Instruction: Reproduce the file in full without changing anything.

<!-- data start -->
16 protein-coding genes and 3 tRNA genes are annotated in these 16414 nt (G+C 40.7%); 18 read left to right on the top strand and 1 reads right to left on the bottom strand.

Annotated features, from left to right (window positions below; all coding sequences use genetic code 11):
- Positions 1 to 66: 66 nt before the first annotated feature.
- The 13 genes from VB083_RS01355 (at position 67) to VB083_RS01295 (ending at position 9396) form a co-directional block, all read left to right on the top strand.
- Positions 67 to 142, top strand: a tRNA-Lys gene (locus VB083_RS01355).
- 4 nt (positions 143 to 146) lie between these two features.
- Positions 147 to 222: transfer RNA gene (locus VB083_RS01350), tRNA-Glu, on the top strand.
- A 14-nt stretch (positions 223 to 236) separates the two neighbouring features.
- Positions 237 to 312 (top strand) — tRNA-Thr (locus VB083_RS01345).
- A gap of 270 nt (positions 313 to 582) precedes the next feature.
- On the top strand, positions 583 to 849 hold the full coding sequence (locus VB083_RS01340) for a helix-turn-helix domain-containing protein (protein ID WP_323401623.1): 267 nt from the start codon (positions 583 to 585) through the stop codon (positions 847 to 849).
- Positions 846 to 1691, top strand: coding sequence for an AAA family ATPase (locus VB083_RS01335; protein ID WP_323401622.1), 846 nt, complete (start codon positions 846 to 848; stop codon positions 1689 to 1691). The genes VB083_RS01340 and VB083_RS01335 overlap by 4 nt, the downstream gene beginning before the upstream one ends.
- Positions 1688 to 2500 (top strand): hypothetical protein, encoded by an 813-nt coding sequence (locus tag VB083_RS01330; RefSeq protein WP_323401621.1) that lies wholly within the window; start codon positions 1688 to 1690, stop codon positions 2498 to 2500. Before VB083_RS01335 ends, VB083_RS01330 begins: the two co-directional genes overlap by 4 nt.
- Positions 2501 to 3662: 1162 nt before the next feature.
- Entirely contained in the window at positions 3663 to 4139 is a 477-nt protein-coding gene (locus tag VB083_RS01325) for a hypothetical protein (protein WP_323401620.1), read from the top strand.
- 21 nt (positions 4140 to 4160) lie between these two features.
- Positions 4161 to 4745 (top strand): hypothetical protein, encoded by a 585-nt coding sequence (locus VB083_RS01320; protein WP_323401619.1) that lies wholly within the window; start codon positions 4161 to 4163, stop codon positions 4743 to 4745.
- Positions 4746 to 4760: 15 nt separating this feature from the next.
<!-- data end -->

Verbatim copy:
16 protein-coding genes and 3 tRNA genes are annotated in these 16414 nt (G+C 40.7%); 18 read left to right on the top strand and 1 reads right to left on the bottom strand.

Annotated features, from left to right (window positions below; all coding sequences use genetic code 11):
- Positions 1 to 66: 66 nt before the first annotated feature.
- The 13 genes from VB083_RS01355 (at position 67) to VB083_RS01295 (ending at position 9396) form a co-directional block, all read left to right on the top strand.
- Positions 67 to 142, top strand: a tRNA-Lys gene (locus VB083_RS01355).
- 4 nt (positions 143 to 146) lie between these two features.
- Positions 147 to 222: transfer RNA gene (locus VB083_RS01350), tRNA-Glu, on the top strand.
- A 14-nt stretch (positions 223 to 236) separates the two neighbouring features.
- Positions 237 to 312 (top strand) — tRNA-Thr (locus VB083_RS01345).
- A gap of 270 nt (positions 313 to 582) precedes the next feature.
- On the top strand, positions 583 to 849 hold the full coding sequence (locus VB083_RS01340) for a helix-turn-helix domain-containing protein (protein ID WP_323401623.1): 267 nt from the start codon (positions 583 to 585) through the stop codon (positions 847 to 849).
- Positions 846 to 1691, top strand: coding sequence for an AAA family ATPase (locus VB083_RS01335; protein ID WP_323401622.1), 846 nt, complete (start codon positions 846 to 848; stop codon positions 1689 to 1691). The genes VB083_RS01340 and VB083_RS01335 overlap by 4 nt, the downstream gene beginning before the upstream one ends.
- Positions 1688 to 2500 (top strand): hypothetical protein, encoded by an 813-nt coding sequence (locus tag VB083_RS01330; RefSeq protein WP_323401621.1) that lies wholly within the window; start codon positions 1688 to 1690, stop codon positions 2498 to 2500. Before VB083_RS01335 ends, VB083_RS01330 begins: the two co-directional genes overlap by 4 nt.
- Positions 2501 to 3662: 1162 nt before the next feature.
- Entirely contained in the window at positions 3663 to 4139 is a 477-nt protein-coding gene (locus tag VB083_RS01325) for a hypothetical protein (protein WP_323401620.1), read from the top strand.
- 21 nt (positions 4140 to 4160) lie between these two features.
- Positions 4161 to 4745 (top strand): hypothetical protein, encoded by a 585-nt coding sequence (locus VB083_RS01320; protein WP_323401619.1) that lies wholly within the window; start codon positions 4161 to 4163, stop codon positions 4743 to 4745.
- Positions 4746 to 4760: 15 nt separating this feature from the next.